Engineers make things, Industrial Engineers make things better!
Saturday, September 21, 2013
Industrial Engineers "On the Job"
Industrial engineers design systems for producing goods. They try to use people and machines efficiently. Most engineers are concerned with creating structures such as bridges or nuclear power plants. In contrast, industrial engineers are concerned about the management of people and equipment. They attempt to design ways of creating goods that use these resources without much waste. For example, engineers try to set up assembly lines so that workers can rest briefly between items. If items move too quickly, workers may work too hard. If items move too slowly, workers may become bored rapidly. Similarly, engineers try to set up production so that machines are almost always in use.
Before they can design systems, industrial engineers must learn about the items being produced. They review the steps that products go through as they are being processed. Engineers learn about each task that workers perform and the machines they use. At existing factories, they also evaluate the current setup of equipment. Once they understand the process, engineers determine the best way to set it up. They use many tools and techniques to do this, including computers, drafting tools, and statistical software. Then, they write reports and create diagrams that show their setup recommendations. They may recommend changing the order in which materials are processed or how many steps different workers complete. They may also design new equipment. Many industrial engineers do mathematical calculations about how their changes will improve production.
Industrial engineers must also monitor the costs and savings of their changes. They also manage the results of their recommendations. They especially focus on the quality and reliability of products or projects. They regularly consult with vendors, managers, and employees to discuss changes and generate ideas. Any time something goes wrong, engineers step in to determine what happened and what needs to be done to fix it.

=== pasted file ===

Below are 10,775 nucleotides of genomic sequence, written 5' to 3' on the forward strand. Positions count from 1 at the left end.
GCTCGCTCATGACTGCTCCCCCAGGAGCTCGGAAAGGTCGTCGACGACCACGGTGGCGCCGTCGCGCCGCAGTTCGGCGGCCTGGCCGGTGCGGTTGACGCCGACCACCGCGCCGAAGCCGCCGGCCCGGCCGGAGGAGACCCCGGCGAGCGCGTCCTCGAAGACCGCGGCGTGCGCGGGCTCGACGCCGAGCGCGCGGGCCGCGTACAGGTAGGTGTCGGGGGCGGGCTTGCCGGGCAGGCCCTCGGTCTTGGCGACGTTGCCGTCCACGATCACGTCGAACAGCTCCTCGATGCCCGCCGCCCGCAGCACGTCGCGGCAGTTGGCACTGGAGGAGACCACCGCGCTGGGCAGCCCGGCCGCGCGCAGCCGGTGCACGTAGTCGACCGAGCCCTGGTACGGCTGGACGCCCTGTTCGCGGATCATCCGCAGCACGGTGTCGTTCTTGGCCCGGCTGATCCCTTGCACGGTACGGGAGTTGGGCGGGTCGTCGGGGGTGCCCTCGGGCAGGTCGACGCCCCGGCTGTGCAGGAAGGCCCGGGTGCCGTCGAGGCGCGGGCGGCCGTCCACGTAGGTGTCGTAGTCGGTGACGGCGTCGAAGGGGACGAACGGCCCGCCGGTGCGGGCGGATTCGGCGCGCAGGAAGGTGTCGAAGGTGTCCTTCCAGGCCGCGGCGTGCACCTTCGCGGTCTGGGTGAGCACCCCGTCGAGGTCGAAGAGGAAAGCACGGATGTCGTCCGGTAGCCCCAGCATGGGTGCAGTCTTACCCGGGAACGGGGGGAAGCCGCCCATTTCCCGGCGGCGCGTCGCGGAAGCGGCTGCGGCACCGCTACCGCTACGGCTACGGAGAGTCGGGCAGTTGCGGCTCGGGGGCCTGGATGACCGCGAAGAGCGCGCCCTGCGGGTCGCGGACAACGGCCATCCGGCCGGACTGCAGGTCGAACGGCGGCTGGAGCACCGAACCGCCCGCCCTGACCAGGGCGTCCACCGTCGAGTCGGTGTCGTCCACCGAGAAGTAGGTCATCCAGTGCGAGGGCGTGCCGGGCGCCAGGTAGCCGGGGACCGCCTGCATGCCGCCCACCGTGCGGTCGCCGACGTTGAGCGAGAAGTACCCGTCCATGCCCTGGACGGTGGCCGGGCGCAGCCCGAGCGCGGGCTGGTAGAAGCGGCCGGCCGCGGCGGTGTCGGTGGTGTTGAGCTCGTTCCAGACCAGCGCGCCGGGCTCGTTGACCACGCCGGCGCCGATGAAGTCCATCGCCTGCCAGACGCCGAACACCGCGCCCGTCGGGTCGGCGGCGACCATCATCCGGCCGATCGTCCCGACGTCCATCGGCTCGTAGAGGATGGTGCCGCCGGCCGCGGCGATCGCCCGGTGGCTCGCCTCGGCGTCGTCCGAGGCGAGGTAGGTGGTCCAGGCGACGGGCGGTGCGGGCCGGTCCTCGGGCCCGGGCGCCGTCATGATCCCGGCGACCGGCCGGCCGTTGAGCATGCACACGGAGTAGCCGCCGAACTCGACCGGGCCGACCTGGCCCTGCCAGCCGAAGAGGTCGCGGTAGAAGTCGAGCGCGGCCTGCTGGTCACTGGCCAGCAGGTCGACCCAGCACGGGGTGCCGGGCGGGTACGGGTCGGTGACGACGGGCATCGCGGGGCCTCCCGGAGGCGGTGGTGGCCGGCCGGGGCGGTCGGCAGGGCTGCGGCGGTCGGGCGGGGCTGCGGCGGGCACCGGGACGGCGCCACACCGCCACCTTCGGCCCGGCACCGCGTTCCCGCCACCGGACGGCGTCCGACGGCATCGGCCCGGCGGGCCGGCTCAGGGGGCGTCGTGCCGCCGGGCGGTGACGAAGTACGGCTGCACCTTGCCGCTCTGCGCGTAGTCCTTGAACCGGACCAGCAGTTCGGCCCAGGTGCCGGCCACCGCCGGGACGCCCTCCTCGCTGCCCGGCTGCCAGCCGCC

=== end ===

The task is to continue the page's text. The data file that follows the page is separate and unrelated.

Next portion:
Some engineers specialize in improving the output from workers. They may suggest ways to encourage workers to work faster or with fewer errors. All engineers keep records of their ideas, designs, changes, budgets, and any problems.
The following list of occupational tasks is specific to this career.
Gather information about how products are made.
Design equipment, materials, and work space, using drafting tools and computers.
Develop the best methods to produce the product. Analyze labor and manufacturing costs and the setup of production equipment.
Analyze data and product designs to make sure the results will be of high quality and reliable.
Estimate the costs for entire projects and any changes.
Draw diagrams of how to lay out the production area.
Work with vendors, employees, and managers during all aspects of projects planning and production.
Run statistical analyses of how changes will improve the production process.
Recommend changes to improve how workers, materials, and resources are used.
Manage quality control procedures to keep projects efficient and running on-time.
Fix problems as they arise.
Make sure accurate records are kept of designs, changes, and any problems.
People in this career perform the following list of tasks, but the tasks are common to many occupations.